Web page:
Final Gifts Research Paper
The average person knows very little of death; it is a feared topic and not openly discussed. We misunderstand the process, do not know what to expect, and there is great mystery surrounding the end of life. The authors saw a much-needed chance to educate the public, to allow them to learn from death, even to appreciate it as a natural part life. The patient does not know what they are facing, and are burdened with extreme fear. Many have unresolved issues in their lives, and these can be the source of great agitation and even panic as they approach the end. The caregivers, both family and the medical team, use medication to ease physical pain but this is often not enough to produce peace. The authors know from experience that helping the patient requires more then simple pain management. One must listen and interpret what is happening, to help alleviate any concerns the patient has. Callanan and Kelley share the wisdom and the “gifts” patients offer in death, by approaching each situation with “open hearts… and minds” and celebrating the patient’s life. (Callanan & Kelley, 1992)
The authors coin the phrase “Nearing Death Awareness” to summarize the dying process. (Callanan & Kelley, p.21) The dying have an “awareness” of what is happening to them, and possibly even a glimpse into an afterlife. With some basic education, families are taught to care for loved ones, making them comfortable, which change to look for. The dying should be given the choice on how and where they will spend their final time. They most often choose the familiar setting of home, surrounded by loved ones. Hospice nurses and other medical professions are available on site, giving care and support not only to the patient, but also to the family. Death is portrayed in our modern society as dramatic and painful. Often family members become simple spectators, playing no role in providing comfort leaving everything to the medical staff. (Callanan & Kelley, p.38) Callanan and Kelley seek to make families and friends more involved in the dying process; providing care and comfort. They understand what their loved one is experiencing, learn from it, and help them pass with dignity and peace. The passing will often leave us with clues, some related to their lives, professions, hobbies; and these are ways of them telling loved ones that they are dying, an attempt to make final communications. It is important for the family to listen for such clues and interpret them, to communicate with their loved one and reassure them that they will be fine; the arrangements have been made. Visions of an afterlife and visitations by deceased loved ones are common with many patients before death. This seems to offer comfort to most who experience this, and they are often unable to describe in words they joy and beauty that they witness. The authors recognize these as supernatural and spiritual events. They serve to ready the patient for the afterlife, and join loved ones who have passed on. The scientific community disputes such assertions; viewing such occurrences as simple functions of the brain as it is failing and dying. Such “visions” would then be common to patients, as a shared physiological process we all experience from dying and near death experiences. The authors do not attempt to explain or dispute the reality of these supernatural events. They share what a loved one might experience as they near death to educate. The experiences they have witnessed and the joy and comfort brought about in an extremely difficult time by these spiritual events.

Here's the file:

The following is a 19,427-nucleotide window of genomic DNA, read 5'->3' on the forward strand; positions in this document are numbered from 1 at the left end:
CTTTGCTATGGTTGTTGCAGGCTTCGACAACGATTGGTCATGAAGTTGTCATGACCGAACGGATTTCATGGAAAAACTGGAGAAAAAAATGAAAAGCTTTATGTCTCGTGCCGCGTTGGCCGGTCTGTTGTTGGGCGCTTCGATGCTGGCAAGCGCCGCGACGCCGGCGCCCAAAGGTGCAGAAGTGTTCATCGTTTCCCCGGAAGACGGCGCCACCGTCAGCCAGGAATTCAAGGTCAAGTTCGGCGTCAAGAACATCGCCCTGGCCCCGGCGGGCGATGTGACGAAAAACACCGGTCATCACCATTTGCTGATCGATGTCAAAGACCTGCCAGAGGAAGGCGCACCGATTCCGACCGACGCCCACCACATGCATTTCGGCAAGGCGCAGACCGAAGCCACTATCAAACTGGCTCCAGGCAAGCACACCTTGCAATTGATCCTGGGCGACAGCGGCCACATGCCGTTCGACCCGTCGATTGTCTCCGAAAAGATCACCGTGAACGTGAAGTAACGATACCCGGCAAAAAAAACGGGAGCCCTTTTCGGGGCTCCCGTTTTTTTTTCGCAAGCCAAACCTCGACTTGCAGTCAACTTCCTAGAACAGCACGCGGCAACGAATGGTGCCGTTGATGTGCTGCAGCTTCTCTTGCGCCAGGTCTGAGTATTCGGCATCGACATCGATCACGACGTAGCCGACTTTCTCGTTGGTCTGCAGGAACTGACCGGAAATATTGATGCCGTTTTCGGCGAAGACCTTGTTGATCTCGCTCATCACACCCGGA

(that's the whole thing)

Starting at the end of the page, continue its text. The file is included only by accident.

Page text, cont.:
The patient and their family will go through five stages in dealing with impending death: denial, anger, bargaining, depression, and acceptance. Denial is a result of shock; it keeps those involved from accepting the reality of the situation. (Callanan & Kelley, p.44) Denial should never be encouraged, as it can give false hope, and make the diagnosis...
Please join StudyMode to read the full document